National Ignition Facility One Step Closer to Fusion Power

by Niti Nagar

Nuclear fusion seems to answer many concerns that we face with finding new sources of energy. Energy from fusion harnesses the powers of the Sun and provides an unlimited and cheap source of energy, while being pollution-free. Capturing the powers of the heavens has been fantasized in the past as mere science fiction, however this fiction may become a reality. Although development is still in its infant stages, a new breakthrough by lead author Omar Hurricane, from the National Ignition Facility at the federally-funded Lawrence Livermore National Laboratory, published an article in Nature that announced researchers saw a net gain in energy following a fusion reaction. The reported results show almost 2 times more energy coming out of the reaction than what went into it. What does it take to run a reaction of this sort? One hundred and ninety-two of the world’s most powerful lasers aimed at a 1 centimeter gold cylinder called a hohlarum. It is a small capsule that contains an extremely cold mixture of hydrogen isotopes. As the laser heats the capsule, the hydrogen is heated and subsequently compressed to 1/35 of its original size. Co-author Debbie Callahan described it as “compressing a basketball down to the size of a pea.” If the compression is high and uniform enough, nuclear fusion will take place and in the nanoseconds that follows the capsule implosion, neutron energy is released.

Naturally this process occurs in the cores of stars. Unlike nuclear power, which relies on fission, the splitting of atoms, fusion occurs when atoms collide at a very high speed to form a new molecule. In this case, matter is not conserved and some mass dissipates as energy. When this process occurs in large quantities, a chain reaction of fusing releases more and more energy until there is self-sustaining energy source. This process called ignition is the ultimate goal of physicists. Though physicists have obtained net energy, there is still a considerable amount of work that lies ahead before the ignition is reached. Pulse shaping, which describes how lasers hit the hohlarum needs to be further developed, as the shape of implosion is not spherical which is desired for ignition. Additionally the 192 lasers used produce exponentially more energy than what was used in the reaction. It is likely that harnessing the full energy of these lasers may result in higher net gains.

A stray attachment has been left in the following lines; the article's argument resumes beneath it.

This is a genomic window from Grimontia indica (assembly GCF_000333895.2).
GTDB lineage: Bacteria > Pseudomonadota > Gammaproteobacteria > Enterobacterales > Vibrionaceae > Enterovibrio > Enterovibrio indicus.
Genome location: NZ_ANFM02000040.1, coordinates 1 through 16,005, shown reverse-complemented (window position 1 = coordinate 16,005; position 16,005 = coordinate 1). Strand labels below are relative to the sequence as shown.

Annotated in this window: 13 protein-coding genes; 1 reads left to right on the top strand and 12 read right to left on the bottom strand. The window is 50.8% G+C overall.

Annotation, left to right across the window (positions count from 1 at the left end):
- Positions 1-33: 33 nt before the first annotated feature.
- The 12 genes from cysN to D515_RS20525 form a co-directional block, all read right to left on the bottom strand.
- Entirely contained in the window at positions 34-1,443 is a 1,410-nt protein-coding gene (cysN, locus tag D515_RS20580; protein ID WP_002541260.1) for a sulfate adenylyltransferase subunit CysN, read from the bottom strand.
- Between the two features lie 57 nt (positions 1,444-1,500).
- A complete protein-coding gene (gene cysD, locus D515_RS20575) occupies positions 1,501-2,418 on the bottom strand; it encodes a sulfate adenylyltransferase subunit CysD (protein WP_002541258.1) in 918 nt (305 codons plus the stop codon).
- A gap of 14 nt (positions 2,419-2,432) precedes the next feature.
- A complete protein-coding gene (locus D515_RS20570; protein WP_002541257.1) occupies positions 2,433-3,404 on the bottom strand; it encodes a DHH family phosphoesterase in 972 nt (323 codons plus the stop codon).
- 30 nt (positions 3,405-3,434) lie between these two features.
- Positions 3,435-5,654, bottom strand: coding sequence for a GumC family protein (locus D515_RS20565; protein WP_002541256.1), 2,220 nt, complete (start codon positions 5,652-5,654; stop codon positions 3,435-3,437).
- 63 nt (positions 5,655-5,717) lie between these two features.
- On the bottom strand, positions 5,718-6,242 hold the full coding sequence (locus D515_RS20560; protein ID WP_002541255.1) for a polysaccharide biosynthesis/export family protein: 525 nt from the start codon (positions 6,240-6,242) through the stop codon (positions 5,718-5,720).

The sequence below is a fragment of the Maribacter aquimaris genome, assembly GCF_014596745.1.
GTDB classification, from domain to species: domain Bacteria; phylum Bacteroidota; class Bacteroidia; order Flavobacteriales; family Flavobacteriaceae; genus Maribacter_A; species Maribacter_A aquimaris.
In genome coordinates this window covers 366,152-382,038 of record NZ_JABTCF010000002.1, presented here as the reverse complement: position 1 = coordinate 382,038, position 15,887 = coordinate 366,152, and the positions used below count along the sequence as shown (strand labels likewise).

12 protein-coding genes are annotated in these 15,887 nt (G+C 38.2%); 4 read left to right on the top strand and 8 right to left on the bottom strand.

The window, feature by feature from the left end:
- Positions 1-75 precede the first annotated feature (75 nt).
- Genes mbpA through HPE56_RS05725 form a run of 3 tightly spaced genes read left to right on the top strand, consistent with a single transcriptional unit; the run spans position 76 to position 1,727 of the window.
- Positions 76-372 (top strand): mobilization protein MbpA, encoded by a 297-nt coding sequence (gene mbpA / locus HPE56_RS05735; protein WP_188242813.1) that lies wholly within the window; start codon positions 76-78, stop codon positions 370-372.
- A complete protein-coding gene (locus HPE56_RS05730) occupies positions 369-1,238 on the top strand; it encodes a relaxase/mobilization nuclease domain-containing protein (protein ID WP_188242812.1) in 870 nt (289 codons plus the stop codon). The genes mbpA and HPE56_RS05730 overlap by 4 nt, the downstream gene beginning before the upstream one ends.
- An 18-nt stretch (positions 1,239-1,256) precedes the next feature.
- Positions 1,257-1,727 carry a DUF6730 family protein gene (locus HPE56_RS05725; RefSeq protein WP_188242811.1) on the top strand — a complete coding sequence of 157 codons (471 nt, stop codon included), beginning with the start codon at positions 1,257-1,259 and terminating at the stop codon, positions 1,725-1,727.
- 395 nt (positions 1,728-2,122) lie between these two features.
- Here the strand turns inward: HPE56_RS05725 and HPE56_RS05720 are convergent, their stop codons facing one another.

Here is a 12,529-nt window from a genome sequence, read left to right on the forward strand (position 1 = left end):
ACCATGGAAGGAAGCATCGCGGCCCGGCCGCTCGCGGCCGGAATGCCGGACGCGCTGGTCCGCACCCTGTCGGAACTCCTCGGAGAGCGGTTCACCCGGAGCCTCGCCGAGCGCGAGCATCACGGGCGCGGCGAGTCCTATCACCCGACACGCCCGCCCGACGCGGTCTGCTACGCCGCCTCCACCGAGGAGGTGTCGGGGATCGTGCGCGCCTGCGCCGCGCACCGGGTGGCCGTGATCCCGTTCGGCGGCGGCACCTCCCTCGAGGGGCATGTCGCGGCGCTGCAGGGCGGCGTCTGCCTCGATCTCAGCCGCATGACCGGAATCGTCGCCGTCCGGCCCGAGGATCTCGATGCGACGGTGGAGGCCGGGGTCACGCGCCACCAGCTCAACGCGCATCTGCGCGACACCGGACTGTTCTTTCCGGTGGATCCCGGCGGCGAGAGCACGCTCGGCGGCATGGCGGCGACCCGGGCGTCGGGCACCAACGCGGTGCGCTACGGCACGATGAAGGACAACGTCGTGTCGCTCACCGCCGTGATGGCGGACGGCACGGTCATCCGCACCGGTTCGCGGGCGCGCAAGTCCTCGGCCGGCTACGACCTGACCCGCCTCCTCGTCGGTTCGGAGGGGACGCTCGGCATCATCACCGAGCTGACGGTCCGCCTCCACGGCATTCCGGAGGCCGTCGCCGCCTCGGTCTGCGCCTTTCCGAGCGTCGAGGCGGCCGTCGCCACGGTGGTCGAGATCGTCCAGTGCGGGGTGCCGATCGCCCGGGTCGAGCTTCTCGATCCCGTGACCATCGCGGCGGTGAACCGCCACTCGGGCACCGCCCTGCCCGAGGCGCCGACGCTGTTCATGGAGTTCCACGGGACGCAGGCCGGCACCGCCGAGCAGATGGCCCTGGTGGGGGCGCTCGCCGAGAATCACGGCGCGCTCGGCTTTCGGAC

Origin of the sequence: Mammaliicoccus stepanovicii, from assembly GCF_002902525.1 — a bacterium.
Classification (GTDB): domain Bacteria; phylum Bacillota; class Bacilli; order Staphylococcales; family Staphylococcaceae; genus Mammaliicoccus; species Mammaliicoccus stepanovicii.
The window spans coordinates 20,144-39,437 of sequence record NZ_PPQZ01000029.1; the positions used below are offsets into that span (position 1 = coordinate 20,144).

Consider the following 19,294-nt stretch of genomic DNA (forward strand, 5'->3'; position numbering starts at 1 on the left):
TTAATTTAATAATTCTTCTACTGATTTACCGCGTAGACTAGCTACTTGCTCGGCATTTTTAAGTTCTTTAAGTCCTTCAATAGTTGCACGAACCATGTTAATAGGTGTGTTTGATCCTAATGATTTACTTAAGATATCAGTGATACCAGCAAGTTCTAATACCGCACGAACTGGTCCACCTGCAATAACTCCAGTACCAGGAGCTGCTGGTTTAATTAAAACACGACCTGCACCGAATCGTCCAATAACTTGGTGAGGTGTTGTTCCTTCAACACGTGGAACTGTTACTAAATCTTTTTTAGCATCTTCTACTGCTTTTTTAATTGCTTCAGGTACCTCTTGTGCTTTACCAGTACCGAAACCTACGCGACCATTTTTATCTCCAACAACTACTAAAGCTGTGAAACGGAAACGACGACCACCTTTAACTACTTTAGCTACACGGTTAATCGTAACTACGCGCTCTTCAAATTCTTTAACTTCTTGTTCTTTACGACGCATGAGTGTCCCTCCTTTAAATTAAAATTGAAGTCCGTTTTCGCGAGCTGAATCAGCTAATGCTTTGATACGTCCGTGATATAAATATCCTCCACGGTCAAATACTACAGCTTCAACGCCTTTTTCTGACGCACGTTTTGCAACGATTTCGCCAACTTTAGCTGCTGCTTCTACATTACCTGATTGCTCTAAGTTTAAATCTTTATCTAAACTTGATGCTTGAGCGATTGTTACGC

Physicists are essentially trying to create a small, controlled star, so it is no wonder such a long and difficult process. However, the payoff is a limitless power supply. And the waste produced in these reactions are not radioactive, unlike those from nuclear fission, giving it the clear advantage for being a top energy choice. However there is no telling how long it will take to achieve ignition. The most optimistic scientists predict at least few decades.

  1. A. Hurricane, D. A. Callahan, D. T. Casey, P. M. Celliers, C. Cerjan, E. L. Dewald, T. R. Dittrich, T. Döppner, D. E. Hinkel, L. F. Berzak Hopkins, J. L. Kline, S. Le Pape, T. Ma, A. G. MacPhee, J. L. Milovich, A. Pak, H.-S. Park, P. K. Patel, B. A. Remington, J. D. Salmonson, P. T. Springer & R. Tommasini. “Fuel Gain Exceeding Unity in an Inertially Confined Fusion Implosion.” Nature 506.7488 (2014): 343-48.

“NIF Fuel Gain Named a ‘Top Breakthrough’ of 2014.” Science & Technology. Lawrence Livermore National Laboratory,

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